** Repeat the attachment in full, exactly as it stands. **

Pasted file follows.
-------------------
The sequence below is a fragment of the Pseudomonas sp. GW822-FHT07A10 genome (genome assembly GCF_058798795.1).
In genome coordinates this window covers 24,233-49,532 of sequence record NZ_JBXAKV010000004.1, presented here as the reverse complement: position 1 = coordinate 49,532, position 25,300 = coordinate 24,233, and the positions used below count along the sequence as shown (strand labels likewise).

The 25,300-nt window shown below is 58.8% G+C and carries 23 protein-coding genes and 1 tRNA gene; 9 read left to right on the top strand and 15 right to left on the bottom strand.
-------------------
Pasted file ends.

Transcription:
The sequence below is a fragment of the Pseudomonas sp. GW822-FHT07A10 genome (genome assembly GCF_058798795.1).
In genome coordinates this window covers 24,233-49,532 of sequence record NZ_JBXAKV010000004.1, presented here as the reverse complement: position 1 = coordinate 49,532, position 25,300 = coordinate 24,233, and the positions used below count along the sequence as shown (strand labels likewise).

The 25,300-nt window shown below is 58.8% G+C and carries 23 protein-coding genes and 1 tRNA gene; 9 read left to right on the top strand and 15 right to left on the bottom strand.